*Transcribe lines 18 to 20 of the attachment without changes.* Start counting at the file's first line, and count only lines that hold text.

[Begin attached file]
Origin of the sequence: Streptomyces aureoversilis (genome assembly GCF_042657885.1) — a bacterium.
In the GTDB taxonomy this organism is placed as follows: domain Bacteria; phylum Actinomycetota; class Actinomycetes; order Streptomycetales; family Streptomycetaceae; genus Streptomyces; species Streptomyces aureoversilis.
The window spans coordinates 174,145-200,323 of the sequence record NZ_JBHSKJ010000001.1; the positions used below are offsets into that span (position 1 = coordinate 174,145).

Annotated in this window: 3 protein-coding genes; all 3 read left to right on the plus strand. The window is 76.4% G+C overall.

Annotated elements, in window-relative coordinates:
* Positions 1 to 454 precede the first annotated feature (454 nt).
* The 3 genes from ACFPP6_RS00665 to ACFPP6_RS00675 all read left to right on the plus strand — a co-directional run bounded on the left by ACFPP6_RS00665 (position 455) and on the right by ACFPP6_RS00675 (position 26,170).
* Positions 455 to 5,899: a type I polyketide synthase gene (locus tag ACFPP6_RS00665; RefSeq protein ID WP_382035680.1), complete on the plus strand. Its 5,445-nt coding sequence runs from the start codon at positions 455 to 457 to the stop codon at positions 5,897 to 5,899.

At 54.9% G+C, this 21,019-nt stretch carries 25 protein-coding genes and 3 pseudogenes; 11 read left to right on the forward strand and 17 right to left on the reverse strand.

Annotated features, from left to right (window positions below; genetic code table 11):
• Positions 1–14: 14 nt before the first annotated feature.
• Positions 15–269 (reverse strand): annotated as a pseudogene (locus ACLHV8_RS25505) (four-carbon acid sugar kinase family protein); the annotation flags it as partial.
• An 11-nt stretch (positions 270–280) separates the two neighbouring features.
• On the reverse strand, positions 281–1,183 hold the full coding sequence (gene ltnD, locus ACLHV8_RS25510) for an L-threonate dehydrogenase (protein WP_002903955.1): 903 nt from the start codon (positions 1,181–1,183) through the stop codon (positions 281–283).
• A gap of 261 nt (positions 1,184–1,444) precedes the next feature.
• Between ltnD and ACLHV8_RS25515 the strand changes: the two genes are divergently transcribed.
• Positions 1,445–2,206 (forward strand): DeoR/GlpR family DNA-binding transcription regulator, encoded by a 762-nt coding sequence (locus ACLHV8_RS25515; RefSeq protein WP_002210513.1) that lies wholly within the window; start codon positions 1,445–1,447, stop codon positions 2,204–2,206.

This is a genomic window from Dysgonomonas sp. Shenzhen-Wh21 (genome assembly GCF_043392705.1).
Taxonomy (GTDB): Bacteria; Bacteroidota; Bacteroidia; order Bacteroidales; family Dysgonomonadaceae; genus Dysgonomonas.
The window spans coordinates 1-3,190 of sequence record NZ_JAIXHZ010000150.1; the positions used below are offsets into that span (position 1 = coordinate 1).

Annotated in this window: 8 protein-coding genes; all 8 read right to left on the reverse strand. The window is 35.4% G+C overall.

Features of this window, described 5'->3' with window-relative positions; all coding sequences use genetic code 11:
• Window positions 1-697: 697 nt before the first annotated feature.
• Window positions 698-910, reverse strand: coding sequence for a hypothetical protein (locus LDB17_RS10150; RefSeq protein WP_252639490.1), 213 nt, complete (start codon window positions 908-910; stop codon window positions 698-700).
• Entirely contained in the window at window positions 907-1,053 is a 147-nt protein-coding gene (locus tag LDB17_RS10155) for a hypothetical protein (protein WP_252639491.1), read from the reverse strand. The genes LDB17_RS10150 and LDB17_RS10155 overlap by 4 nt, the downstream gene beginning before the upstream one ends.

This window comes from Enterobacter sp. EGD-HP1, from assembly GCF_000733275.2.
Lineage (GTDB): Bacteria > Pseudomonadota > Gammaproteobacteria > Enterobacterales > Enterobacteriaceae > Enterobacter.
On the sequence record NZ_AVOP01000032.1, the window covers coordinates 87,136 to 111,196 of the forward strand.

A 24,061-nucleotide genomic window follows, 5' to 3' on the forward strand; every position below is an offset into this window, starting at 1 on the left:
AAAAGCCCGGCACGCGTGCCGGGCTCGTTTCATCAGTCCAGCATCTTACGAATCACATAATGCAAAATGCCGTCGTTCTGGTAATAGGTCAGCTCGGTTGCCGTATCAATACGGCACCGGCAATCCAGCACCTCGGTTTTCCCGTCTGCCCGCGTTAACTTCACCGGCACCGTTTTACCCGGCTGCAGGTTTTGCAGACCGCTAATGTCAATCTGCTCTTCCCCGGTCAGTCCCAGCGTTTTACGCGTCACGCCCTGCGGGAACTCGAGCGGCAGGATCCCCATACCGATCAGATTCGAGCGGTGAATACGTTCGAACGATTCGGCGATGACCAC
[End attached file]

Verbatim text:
This is a genomic window from Dysgonomonas sp. Shenzhen-Wh21 (genome assembly GCF_043392705.1).
Taxonomy (GTDB): Bacteria; Bacteroidota; Bacteroidia; order Bacteroidales; family Dysgonomonadaceae; genus Dysgonomonas.
The window spans coordinates 1-3,190 of sequence record NZ_JAIXHZ010000150.1; the positions used below are offsets into that span (position 1 = coordinate 1).